# A New Ready-To-Bake Seafood Meal Based on Pacific White Shrimp: Product Development, Cost Evaluation, Consumer Acceptability, and Shelf Life Stability

Sinthya Meire Lopes de Araújo, Alex Augusto Gonçalves*
Laboratory of Seafood Technology and Quality Control (LAPESC), Agricultural Sciences Center (CCA), Animal Sciences Department (DCA), Federal Rural University of Semi-Arid (UFERSA), Av. Francisco Mota, 572, Costa e Silva, 59625-900, Mossoró, RN, Brazil

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© 2019 Lopes de Araújo and Gonçalves.

open-access license: This is an open access article distributed under the terms of the Creative Commons Attribution 4.0 International Public License (CC-BY 4.0), a copy of which is available at: (https://creativecommons.org/licenses/by/4.0/legalcode). This license permits unrestricted use, distribution, and reproduction in any medium, provided the original author and source are credited.

* Address correspondence to this author at the Laboratory of Seafood Technology and Quality Control (LAPESC), Agricultural Sciences Center (CCA), Animal Sciences Department (DCA), Federal University of Semi-Arid (UFERSA), Av. Francisco Mota, 572, Costa e Silva, 59625-900, Mossoró, RN, Brazil; Tel: + 558433178300r1419; Fax: + 558433178361; Mobile: + 55 84 991713135; E-mail: alaugo@gmail.com

## Abstract

### Background:

Considering that consumers are increasingly demanding and attentive to a healthy diet, while also looking for food that is easy to prepare, the objective of this work was to develop a new value-added product with Pacific white shrimp.

### Methods:

Fresh shrimps were headless, eviscerated, cut, washed, immersed in brine (10% NaCl + 5% sodium tripolyphosphate – STPP, 30 min), drained, weighed, immersed in sweet-sour sauce (15 min), drained, stuffed with cream cheese, weighed, vacuum packed, frozen (-30°C / 24h), and stored (-18ºC). Microbiological, centesimal composition and physico-chemical analyzes were performed for fresh and stuffed shrimp. Confirmed the microbiological safety, samples were baked (180ºC, 20 min) and sensorially evaluated. The shelf life study for the frozen stuffed shrimp was carried out during 180 days of storage (-18ºC) and at each 45 days, samples were withdrawn for microbiological and physico-chemical analyzes.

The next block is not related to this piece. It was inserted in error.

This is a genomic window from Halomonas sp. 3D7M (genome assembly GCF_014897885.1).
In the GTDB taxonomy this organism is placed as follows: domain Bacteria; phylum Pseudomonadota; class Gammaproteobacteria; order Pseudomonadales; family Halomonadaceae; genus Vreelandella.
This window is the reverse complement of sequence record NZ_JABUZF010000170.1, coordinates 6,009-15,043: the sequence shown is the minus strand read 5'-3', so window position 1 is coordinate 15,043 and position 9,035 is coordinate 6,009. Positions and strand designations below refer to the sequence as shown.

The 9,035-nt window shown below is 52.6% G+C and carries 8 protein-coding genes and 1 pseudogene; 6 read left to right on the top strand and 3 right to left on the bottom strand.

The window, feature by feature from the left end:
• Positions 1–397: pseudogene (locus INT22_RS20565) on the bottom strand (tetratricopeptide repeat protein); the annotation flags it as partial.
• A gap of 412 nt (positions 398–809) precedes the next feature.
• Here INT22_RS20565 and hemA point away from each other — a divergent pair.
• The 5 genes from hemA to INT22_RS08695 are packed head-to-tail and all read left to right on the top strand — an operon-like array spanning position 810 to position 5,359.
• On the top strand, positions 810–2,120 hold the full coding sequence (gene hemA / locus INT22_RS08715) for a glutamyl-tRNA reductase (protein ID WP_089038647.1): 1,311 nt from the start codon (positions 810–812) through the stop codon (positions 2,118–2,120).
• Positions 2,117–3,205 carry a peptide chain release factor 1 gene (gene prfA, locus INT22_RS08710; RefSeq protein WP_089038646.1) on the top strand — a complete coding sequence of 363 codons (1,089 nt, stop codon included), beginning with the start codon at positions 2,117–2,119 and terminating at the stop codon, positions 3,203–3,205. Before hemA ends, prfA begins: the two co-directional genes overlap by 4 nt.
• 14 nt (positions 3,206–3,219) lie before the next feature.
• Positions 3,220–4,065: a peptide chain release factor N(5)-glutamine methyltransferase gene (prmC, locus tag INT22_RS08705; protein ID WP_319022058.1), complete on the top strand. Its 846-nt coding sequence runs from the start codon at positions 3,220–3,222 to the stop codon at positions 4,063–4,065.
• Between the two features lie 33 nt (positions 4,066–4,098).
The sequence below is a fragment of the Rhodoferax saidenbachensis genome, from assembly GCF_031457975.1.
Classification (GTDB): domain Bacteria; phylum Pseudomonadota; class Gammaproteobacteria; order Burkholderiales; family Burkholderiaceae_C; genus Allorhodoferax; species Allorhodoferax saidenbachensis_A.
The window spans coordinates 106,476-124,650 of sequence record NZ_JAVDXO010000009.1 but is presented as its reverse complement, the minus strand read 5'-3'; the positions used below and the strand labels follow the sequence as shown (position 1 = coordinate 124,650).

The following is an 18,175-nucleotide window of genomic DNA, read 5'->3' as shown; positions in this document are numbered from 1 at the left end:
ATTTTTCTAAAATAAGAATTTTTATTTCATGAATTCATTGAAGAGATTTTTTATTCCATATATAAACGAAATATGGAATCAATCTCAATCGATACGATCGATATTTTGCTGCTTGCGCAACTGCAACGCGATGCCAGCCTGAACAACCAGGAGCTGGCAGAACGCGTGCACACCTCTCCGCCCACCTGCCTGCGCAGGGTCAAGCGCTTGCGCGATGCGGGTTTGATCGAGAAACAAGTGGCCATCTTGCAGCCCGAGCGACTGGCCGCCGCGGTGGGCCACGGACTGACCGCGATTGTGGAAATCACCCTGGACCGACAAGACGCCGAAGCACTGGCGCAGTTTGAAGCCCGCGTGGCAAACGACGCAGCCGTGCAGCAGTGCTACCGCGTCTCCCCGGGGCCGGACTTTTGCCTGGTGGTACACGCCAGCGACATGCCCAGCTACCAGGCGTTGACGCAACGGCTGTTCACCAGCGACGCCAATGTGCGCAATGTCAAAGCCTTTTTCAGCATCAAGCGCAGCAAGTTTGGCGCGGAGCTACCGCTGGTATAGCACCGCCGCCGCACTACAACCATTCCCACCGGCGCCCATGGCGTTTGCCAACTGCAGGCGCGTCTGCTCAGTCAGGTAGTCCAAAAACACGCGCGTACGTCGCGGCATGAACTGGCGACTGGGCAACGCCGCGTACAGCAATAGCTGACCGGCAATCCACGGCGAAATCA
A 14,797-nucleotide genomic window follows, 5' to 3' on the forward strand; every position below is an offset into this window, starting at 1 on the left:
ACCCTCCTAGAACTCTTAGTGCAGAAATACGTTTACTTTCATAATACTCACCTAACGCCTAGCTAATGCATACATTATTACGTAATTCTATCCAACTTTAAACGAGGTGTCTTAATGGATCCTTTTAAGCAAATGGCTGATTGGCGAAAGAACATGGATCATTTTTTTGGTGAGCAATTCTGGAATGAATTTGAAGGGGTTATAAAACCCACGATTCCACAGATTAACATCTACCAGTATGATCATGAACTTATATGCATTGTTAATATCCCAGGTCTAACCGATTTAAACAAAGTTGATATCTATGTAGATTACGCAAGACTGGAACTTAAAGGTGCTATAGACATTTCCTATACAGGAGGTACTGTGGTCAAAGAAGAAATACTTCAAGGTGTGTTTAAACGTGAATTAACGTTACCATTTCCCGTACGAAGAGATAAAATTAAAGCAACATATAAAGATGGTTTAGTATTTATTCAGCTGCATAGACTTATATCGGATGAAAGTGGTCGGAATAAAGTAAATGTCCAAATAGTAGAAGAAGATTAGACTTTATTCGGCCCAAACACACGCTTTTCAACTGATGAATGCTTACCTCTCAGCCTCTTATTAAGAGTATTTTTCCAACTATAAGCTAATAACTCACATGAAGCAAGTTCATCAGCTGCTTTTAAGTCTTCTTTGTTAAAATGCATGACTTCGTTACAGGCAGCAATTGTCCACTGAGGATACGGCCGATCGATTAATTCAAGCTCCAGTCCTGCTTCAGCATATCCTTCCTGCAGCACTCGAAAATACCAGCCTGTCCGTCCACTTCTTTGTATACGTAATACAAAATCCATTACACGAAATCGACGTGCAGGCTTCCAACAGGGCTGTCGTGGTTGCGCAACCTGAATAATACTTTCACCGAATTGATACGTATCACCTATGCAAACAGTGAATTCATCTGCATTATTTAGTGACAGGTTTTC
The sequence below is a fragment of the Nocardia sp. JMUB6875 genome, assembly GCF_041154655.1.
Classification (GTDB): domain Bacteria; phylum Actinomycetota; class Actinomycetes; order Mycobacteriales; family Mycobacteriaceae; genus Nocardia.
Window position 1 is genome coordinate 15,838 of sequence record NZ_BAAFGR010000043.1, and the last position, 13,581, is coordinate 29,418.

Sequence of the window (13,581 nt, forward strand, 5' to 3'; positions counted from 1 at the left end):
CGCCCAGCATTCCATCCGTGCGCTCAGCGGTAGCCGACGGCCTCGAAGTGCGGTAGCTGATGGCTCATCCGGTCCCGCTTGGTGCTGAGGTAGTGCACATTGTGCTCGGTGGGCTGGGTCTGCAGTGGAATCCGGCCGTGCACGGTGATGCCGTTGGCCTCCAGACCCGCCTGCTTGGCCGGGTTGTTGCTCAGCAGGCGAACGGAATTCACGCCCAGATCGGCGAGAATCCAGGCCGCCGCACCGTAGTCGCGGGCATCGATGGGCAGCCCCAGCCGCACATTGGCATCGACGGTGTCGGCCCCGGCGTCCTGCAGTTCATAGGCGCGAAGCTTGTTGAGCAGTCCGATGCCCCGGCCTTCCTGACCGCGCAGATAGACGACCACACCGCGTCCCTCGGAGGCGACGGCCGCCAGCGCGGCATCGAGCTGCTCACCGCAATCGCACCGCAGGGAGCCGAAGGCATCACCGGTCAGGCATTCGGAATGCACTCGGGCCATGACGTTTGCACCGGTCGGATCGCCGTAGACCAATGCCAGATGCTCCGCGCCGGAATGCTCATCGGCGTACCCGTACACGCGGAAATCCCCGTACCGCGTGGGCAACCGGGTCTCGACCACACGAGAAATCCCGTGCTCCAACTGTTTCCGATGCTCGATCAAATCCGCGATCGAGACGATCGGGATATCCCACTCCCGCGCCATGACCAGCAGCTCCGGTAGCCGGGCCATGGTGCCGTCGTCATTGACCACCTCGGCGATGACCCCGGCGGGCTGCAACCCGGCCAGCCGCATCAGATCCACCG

### Results:

All parameters analyzed were within the limits of Brazilian legislation, which demonstrated the initial shrimp freshness, and hygienic health care. The overall acceptance test was 8.72, the acceptability index of 96% and purchase intention of 82%. The final cost per piece was lower and viable. The nutritional value was in accordance to the literature for this shrimp, and the physico-chemical results during the shelf life evaluation were stable.

### Conclusion:

The vacuum packaging, and freezing storage, associated with hygienic-sanitary care promoted the stability of microbiological assessment, and physical-chemical properties, and the overall quality and safety product for the consumer, which can be a new alternative for the shrimp industry.

Keywords: New product, Value-added, Litopenaeus vannamei, Quality, Shelf life, Shrimp, Frozen food.

## 1. INTRODUCTION

The seafood is an important source of food for mankind, especially as a source of high biological value proteins; so, it is not difficult to understand in the last decades, the increase in world seafood consumption, period marked by the awareness of human needs, the cult of well-being, health, and food safety [1, 2]. Among the seafood species, crustaceans are the most valued products in the international food market (both in value and production) and much appreciated in several countries [3], especially the Pacific white shrimp (L. vannamei) which has grown in global demand, accounting for 80% of world shrimp production [4]. Due to its commercial production in many countries, and its industrialization in full growth, today, the shrimp consumers can have access to various forms of presentation, e.g. fresh, frozen, breaded, salted, smoked and canned. In addition, there are few choices of ready-to-cook products, in small portions and very varied preparations, available throughout the year, which facilitate the consumer’s life under the aspect of practicality and availability [5].

Nowadays consumers are increasingly demanding and attentive to a healthy diet, at the same time as looking for food that is easy to prepare and convenient [5, 6]. The shrimp is appreciated by the unique flavor and texture and can be served as appetizers or snacks. More importantly, in terms of human health, the high cholesterol content in shrimp is compensated by the low total lipids content and the predominance of polyunsaturated fatty acids [7]. In addition, the final presentation, in a more elaborate way [8], associated to the use of some natural spices, adding value to the product, can improve the final quality and make it more appreciated by consumers [9]. So, alternative forms of seafood processing, in addition to the usual ones (i.e. fresh, frozen, breaded or canned) such as new formulations, preprepared foods, and practical products should be offered.